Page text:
Contest Winners for 2002
13 to 15 Age Category
Edith Wilson - A Hidden Political Leader
A figure clad in black dangled from a rope in the ceiling. As she
lowered herself, she checked around for slight movements besides her
own. Working quickly and stealthily, she punched in the top-secret
code. There was a long, tense pause, then a bleep. Finally, she was
in. The country was now at her fingertips. Actually, she wasn't a
secret agent, nor was she sabotaging the country. However, Edith
Bolling Galt Wilson did have America at her fingertips, and will
forever be known as its "first woman president."
Though considered the "secret president" by historians, Edith Wilson
was far from being reserved. She believed it was her right to advise
and stay by her husband, President Woodrow Wilson, no matter
went and what he did. She was not going to be a pretty pawn standing
next to her husband like many of the previous First Ladies. Despite
the critics' disapproval, Edith Wilson wanted an active role in
government. She traveled with and wholeheartedly supported Woodrow's
efforts in trying to create the League of Nations in order to bring
peace to the World War I ravaged countries.
What made Edith Wilson so special, and the unofficial first female
president, was what she did for her husband in office. When Woodrow
suffered a stroke in 1919 that left him partially paralyzed,
Edith took action. She didn't want anyone to know her husband was
injured and kept Woodrow out of the public eye. If she didn't, her
husband's dream of creating the League of Nations would be
shattered. Edith even occasionally turned away from close
issues and messages were now relayed through her. She discussed some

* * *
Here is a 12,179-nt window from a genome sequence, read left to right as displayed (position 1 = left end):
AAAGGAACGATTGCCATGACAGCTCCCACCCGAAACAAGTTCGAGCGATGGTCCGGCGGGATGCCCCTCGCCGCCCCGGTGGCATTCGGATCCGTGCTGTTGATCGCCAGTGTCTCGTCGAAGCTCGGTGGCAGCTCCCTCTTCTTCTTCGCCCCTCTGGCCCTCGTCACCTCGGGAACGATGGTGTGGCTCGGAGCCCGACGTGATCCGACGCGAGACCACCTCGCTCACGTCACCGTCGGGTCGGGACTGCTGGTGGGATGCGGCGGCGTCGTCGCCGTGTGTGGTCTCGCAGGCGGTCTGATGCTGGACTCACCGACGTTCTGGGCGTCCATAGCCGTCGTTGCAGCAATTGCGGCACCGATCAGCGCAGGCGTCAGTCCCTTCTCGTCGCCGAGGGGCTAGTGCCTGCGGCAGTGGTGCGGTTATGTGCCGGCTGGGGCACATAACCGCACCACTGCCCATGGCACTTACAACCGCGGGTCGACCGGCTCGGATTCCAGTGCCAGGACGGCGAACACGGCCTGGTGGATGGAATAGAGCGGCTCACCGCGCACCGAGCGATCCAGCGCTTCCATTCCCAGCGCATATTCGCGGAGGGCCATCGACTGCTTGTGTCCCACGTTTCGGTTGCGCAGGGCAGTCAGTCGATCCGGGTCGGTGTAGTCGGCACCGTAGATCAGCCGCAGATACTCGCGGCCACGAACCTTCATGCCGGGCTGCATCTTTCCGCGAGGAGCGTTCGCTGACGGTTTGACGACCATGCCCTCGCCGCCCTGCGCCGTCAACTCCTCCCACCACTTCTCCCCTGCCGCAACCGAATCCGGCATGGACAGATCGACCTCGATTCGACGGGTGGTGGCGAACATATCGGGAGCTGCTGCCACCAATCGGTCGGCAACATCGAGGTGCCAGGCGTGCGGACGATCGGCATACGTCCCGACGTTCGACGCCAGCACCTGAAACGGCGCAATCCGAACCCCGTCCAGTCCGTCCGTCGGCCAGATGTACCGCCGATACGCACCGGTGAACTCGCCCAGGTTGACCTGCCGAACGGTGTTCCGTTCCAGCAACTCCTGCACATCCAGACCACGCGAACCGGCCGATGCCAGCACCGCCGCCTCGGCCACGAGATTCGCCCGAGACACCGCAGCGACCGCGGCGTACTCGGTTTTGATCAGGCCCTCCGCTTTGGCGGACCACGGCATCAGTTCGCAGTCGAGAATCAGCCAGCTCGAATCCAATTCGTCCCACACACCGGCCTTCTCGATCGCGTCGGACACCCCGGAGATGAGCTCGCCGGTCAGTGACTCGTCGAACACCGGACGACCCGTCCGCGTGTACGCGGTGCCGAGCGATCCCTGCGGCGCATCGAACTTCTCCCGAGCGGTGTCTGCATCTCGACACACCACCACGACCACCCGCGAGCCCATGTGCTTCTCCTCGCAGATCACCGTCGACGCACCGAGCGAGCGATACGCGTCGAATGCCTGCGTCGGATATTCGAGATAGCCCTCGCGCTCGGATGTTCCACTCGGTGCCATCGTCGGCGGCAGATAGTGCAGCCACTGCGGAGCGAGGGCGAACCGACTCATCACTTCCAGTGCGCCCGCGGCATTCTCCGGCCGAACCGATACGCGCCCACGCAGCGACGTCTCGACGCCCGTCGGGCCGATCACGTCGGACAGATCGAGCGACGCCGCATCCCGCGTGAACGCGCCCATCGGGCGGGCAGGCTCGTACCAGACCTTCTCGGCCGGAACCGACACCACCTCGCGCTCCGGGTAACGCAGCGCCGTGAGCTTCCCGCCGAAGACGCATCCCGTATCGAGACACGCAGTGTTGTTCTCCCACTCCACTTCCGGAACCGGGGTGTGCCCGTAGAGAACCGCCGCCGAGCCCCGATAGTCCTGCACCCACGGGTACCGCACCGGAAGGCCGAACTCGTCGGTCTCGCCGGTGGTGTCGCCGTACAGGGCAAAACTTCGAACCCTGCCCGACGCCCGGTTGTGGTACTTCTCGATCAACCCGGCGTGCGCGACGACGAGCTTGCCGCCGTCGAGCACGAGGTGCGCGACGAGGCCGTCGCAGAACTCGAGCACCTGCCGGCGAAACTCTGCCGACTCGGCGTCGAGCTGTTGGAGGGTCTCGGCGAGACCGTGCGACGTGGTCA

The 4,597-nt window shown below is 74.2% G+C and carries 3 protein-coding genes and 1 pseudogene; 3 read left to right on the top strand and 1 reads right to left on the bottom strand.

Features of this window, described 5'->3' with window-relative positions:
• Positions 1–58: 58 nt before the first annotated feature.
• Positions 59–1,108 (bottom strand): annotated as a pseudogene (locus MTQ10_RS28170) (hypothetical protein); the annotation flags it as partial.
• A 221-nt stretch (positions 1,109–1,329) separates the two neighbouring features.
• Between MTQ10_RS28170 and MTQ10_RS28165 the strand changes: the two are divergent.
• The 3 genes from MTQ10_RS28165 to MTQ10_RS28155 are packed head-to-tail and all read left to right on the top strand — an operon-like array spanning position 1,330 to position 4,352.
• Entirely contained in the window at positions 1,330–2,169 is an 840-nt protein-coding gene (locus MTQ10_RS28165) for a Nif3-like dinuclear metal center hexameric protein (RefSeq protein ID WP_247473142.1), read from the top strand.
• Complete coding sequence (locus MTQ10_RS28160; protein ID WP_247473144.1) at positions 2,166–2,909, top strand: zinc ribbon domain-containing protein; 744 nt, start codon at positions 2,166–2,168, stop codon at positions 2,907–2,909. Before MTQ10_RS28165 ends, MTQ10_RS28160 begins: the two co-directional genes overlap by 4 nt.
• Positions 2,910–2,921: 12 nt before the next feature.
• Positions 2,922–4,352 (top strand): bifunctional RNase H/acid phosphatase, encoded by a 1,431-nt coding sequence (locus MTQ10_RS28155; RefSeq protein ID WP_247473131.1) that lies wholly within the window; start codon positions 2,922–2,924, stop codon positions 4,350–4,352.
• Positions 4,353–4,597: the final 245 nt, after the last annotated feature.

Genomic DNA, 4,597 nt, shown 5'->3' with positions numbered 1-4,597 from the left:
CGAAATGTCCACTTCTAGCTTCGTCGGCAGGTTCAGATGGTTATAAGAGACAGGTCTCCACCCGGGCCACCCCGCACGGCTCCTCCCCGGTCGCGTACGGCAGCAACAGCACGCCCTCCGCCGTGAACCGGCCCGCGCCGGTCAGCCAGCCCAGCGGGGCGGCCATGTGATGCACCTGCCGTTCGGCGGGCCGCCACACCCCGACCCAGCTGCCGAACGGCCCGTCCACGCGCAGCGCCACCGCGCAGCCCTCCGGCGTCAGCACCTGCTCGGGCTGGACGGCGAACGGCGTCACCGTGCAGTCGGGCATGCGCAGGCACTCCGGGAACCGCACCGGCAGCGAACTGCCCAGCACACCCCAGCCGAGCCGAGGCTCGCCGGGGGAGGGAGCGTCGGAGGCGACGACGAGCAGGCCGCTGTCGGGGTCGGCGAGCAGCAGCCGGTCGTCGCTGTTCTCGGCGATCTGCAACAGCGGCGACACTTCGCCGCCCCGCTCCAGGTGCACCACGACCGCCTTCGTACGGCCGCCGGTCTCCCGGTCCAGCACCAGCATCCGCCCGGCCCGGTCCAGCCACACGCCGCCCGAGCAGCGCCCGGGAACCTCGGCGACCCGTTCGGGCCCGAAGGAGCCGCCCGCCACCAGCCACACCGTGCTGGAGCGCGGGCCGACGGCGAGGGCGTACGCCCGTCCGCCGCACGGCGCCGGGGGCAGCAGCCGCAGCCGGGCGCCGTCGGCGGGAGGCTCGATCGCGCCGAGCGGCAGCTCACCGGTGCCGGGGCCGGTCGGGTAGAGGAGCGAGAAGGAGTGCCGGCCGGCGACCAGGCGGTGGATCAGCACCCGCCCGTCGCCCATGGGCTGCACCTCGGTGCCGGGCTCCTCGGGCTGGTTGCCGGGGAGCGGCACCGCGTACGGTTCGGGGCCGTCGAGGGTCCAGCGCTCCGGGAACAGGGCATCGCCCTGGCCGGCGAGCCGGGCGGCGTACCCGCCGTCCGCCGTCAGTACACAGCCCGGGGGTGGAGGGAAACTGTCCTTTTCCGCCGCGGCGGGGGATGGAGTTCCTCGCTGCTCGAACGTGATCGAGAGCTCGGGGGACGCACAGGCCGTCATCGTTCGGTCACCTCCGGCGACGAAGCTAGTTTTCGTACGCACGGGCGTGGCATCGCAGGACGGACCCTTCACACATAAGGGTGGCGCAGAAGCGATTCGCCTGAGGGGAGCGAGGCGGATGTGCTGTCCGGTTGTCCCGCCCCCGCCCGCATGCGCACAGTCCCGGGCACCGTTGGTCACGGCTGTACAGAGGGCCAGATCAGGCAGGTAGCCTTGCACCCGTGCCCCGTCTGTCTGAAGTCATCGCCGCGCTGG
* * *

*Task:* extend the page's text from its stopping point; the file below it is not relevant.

of them with the incapacitated president, but made all decisions
under his name so that officials and the public would suspect
I thought it was amazing how one woman could carry out such
plan. No one would have every guessed, even today, that the glitzy
First Lady had the substance to run the country for a whole year,
hidden and undetected.
Edith Wilson's bold and curt attitude may not have made her likable,
but it provided her with valuable leadership qualities. She not only
ran a country secretly, but also stepped on to the political
a female politician by her husband's side. Never before had women,
not even previous First Ladies, done anything as daring as she did,
and that made her a heroine.
She broke stereotypes and still gained respect from her colleagues
and from generations after. No longer would First Ladies stand back
and watch their husbands; they would now stand with them and go
off on their own to fight for what they believed was right. Edith
Wilson was the first to test the water for women in politics, and as
a result made a big splash, leading the way from women in the
Leneve Ong, Age 14
Gabrielino High School
Zenobia: Warrior Queen of Palmyra
History provides us with many examples of unique women breaking
stereotypes. Of all heroines in history, I have been most
Queen Zenobia of ancient Palmyra. While only a teenager, she became
a wife, mother, and queen. While only a young woman, she became a
widow and ruler of an empire. Zenobia led a multi-cultural army as
she went up against the world power of Rome. How she took on these
challenges in a male dominated world is an example to us all.